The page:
He almost slipped on one of the steps, and she laughed again.  “Careful!  Your students would be very disappointed if you didn’t come today.  After all, they’ve come in this bad weather when they would have rather stayed at home.”

He managed to regain his balance and continue.
Now they were at the top of the stairs and he could relax.

Who would loan him money for lunch?  This problem still bothered him.  There was no guarantee that Ferdo even came to school today.  He might have stayed home.

In the hall, he passed several students who had bought pastries at the “Bufet”.  He could smell poppy seeds.  He did have breakfast, but maybe it wasn’t enough to last him until lunch.  Three younger students walked toward him, each holding a pastry, “Mnyummmm, Mnyummmm”, one said provocatively, smiling at Bob.  “I must look hungry!”

In his classroom, Bob took off his coat, and put his briefcase on the teacher’s desk.  He wondered.   Maybe he’d left some cookies in the drawer.  No, just an old rohlik.  And it was hard enough to break a tooth.  He arranged his olive oil bottles on the shelf near the window.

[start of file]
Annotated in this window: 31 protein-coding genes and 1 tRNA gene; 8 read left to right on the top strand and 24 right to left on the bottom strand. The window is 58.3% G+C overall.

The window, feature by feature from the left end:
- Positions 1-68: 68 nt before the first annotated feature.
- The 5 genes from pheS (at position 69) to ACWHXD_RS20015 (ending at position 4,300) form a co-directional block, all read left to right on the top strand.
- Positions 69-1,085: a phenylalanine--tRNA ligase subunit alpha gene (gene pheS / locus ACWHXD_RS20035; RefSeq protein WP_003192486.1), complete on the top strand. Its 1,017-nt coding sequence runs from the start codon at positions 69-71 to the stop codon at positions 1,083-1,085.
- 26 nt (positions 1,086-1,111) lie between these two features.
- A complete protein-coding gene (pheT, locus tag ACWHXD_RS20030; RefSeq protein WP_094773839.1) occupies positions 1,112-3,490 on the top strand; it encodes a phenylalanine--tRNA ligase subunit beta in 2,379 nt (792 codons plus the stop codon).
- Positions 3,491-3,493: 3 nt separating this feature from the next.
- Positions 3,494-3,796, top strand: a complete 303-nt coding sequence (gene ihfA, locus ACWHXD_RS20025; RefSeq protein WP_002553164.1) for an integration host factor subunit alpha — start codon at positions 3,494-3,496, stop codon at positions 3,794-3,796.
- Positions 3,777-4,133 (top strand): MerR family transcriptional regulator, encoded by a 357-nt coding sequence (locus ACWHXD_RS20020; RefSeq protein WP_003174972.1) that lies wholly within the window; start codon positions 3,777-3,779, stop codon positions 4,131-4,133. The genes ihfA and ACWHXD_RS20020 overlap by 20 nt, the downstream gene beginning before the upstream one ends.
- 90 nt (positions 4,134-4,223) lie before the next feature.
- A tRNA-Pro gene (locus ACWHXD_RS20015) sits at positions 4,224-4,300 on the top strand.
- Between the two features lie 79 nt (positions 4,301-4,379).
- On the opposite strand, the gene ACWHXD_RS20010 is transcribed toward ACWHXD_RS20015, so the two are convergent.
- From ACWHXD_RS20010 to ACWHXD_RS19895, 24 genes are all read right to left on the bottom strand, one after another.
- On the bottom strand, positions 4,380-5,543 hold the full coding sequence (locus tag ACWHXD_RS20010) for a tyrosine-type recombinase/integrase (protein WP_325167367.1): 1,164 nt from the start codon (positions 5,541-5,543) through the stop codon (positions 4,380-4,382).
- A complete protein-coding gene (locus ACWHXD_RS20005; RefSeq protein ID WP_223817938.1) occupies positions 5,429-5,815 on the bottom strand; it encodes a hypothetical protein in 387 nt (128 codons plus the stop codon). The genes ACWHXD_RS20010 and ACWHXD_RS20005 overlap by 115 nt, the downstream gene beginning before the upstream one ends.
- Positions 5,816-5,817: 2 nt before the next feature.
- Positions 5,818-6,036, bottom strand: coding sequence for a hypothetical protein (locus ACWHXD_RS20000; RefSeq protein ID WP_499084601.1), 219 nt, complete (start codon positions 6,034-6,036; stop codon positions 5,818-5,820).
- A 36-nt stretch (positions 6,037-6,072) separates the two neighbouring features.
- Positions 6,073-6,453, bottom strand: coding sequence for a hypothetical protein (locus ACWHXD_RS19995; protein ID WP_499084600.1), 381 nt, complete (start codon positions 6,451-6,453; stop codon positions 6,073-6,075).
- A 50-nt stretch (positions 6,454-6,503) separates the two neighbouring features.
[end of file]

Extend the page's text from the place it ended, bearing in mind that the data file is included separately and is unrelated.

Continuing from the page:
How could he get through the day without food?

He went downstairs to the teacher’s room. Maybe if he looked at the headlines it would take his mind off his stomach.

In the teacher’s room there was a plate of home-made cookies arranged in a circle.   Someone had written “Take one!”.  He didn’t hesitate.

As he sat down at the computer, Jana came into the room. She was checking her mailbox, when there was a commotion out in the hall.  She went into the hall and spoke very sternly.  He wondered what it was all about.

He tried to concentrate on the newspaper, but he was still worried about lunch.  Jana sat down at the computer next to his.  “Bob, did you leave your lunch tickets in your wallet?”

It was as if she were reading his mind!   “Yes”.

“Look, my boyfriend is taking me to lunch.  You can have mine.”

“Oh, I wouldn’t want to do that.  I’ll pay you for it tomorrow.”

“Don’t worry.  You can pay me whenever you want.”

She handed him the ticket.

Normally, he did have a snack at ten and then again at two; so, he was one-third of the way there.  His problem was only part way solved.

He smiled and thanked her...............